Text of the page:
you will recollect, Sir, that I had the pleasure of Introducing to Your Acquaintance at Philadelphia my Brother in Law Calvin Pease Esq. who has removed onto the Connecticut Reserve—he is a Candidate for the Offices of Clerk of the County—Clerk of the quarter Sessions & Clerk of the Orphans Court in a new County to be formd of the Reserve, which offices are generally bestowed on the Same person—he has some Letters of Recommendation, is a man of very fair Character of good Abilities and decent Information, A Letter of Recommendation to Govr: St Clair, if consistent with your feelings & Sense of propriety will lay me under great Obligations—I have Sent this Letter inclosed in One to Mr. Beckley to whom I have communicated only very generally— An Answer would give me great pleasure—Sincerely devoted to the Liberty, the prosperity & happiness of my fellow Citizens I Am Sir With Great Esteem & Respect your friend

Gidn: Granger Junr:

RC (DLC); addressed: “Thomas Jefferson Esq Vice-President of the United States Near Milton Virginia”; endorsed by TJ as received 26 June and so recorded in SJL.

Gideon Granger (1767–1822), a graduate of Yale, practiced law in his native Suffield, Connecticut, and entered politics by winning a seat in the state legislature in 1792. He unsuccessfully sought election to Congress in 1798, but retained his seat in the assembly and marked himself as an active Republican in a state seemingly dominated by Federalists. In 1801 TJ named him postmaster general of the U.S. His tenure in that office was controversial but he held the post until 1814. Long engaged in land speculation, he moved to Canandaigua, New York, where he involved himself in land development and politics (ANB description begins John A. Garraty and Mark C. Carnes, eds., American National Biography, New York and Oxford, 1999, 24 vols. description ends ).

Connecticut’s congressional representation was chosen at large rather than by district, and elections in the state had been marked by poor voter turnout and little contest between parties. By quietly concentrating their votes, Republicans managed to surprise the political establishment in the spring of 1800 and place some of their number on the final slate of candidates for congress for the fall election. The 18 final candidates, culled from a field of 66 voted on by the state’s freemen, included William Hart and Granger. Charles Holt’s New London Bee did not mention Hart, but instead identified Granger and Sylvester Gilbert as Republicans on the slate of candidates for the fall election. No one of the name Mather appeared even on the list of 66. Neither Granger, Hart, nor Gilbert succeeded in winning one of the state’s seven House seats in the Seventh Congress (Hartford American Mercury, 22 May 1800; New London Bee, 21 May 1800; Richard J. Purcell, Connecticut in Transition, 1775–1818 [Washington, 1918], 229–34; Biog. Dir. Cong., 65).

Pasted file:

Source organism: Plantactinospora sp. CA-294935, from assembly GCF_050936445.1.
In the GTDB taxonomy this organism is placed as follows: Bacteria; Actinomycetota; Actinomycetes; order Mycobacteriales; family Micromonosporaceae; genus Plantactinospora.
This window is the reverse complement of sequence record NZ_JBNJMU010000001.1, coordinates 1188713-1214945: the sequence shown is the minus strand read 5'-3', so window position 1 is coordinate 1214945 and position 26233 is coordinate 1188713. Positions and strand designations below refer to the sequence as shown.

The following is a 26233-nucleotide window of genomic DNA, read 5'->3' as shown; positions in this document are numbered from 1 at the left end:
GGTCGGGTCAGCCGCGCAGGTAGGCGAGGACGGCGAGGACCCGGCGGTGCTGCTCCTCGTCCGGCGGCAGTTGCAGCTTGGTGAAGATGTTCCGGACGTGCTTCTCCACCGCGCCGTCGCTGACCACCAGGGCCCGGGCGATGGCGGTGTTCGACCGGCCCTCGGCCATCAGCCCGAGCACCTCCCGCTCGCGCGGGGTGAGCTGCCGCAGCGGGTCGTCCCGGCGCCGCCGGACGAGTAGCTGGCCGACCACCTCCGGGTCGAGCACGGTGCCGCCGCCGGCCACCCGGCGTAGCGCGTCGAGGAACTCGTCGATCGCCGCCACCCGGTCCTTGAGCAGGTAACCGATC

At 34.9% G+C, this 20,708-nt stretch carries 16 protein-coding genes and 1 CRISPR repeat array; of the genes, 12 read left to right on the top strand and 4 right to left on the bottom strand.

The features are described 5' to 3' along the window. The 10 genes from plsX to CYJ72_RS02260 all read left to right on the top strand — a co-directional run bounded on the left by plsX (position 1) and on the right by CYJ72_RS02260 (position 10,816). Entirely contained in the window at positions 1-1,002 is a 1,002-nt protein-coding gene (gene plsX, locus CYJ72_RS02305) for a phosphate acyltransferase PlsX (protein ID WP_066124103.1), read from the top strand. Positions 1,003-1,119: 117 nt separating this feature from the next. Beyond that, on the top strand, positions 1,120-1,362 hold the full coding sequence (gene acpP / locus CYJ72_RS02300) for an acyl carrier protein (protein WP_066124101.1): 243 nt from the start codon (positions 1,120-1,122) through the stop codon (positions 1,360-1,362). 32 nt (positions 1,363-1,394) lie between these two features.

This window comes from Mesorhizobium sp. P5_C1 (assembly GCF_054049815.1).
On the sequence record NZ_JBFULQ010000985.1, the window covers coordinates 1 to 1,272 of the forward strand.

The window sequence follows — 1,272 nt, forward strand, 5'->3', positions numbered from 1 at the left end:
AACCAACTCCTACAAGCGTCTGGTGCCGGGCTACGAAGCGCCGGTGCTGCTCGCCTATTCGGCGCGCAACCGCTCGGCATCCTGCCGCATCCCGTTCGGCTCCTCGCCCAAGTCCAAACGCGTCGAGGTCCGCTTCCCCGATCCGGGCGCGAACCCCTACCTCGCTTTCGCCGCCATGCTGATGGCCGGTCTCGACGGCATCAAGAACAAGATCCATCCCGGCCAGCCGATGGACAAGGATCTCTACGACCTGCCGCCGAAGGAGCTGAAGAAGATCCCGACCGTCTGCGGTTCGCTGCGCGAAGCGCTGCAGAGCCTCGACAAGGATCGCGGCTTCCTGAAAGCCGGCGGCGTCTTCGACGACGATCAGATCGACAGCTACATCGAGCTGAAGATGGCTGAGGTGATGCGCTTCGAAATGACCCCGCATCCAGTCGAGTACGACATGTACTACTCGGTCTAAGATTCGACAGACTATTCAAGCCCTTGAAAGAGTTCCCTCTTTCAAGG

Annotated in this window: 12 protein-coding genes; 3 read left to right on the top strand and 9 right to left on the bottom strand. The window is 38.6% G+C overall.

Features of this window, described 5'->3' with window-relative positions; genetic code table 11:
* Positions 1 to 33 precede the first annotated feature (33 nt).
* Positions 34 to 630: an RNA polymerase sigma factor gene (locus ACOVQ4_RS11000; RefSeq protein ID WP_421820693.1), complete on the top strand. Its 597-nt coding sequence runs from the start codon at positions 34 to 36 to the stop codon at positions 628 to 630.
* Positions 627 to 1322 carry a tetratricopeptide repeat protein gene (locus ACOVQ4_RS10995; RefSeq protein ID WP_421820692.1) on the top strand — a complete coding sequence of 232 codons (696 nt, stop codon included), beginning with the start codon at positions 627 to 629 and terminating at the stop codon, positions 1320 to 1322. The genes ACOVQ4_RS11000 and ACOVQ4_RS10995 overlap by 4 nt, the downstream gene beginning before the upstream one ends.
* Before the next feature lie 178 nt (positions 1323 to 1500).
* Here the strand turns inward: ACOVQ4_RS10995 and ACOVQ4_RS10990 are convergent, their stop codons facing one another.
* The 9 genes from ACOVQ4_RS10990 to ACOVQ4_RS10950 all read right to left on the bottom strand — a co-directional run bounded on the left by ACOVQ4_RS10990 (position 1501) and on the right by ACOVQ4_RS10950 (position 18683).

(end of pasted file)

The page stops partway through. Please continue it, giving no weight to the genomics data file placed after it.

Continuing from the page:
Jonathan Bull, a Republican, was judge of probate and of the county court at Hartford (Kline, Burr description begins Mary-Jo Kline, ed., Political Correspondence and Public Papers of Aaron Burr, Princeton, 1983, 2 vols. description ends , 1:545). Pierpont Edwards held the positions of state’s attorney for New Haven County and U.S. attorney for the district of Connecticut (ANB description begins John A. Garraty and Mark C. Carnes, eds., American National Biography, New York and Oxford, 1999, 24 vols. description ends ).

In July, Arthur St. Clair, governor of the Northwest Territory, established Trumbull County from the Connecticut Reserve and appointed Calvin Pease, who like Granger was an attorney from Suffield, to the three clerkships (Terr. Papers description begins Clarence E. Carter and John Porter Bloom, eds., The Territorial Papers of the United States, Washington, D.C., 1934–75, 28 vols. description ends , 3:525; DAB description begins Allen Johnson and Dumas Malone, eds., Dictionary of American Biography, New York, 1928–36, 20 vols. description ends ).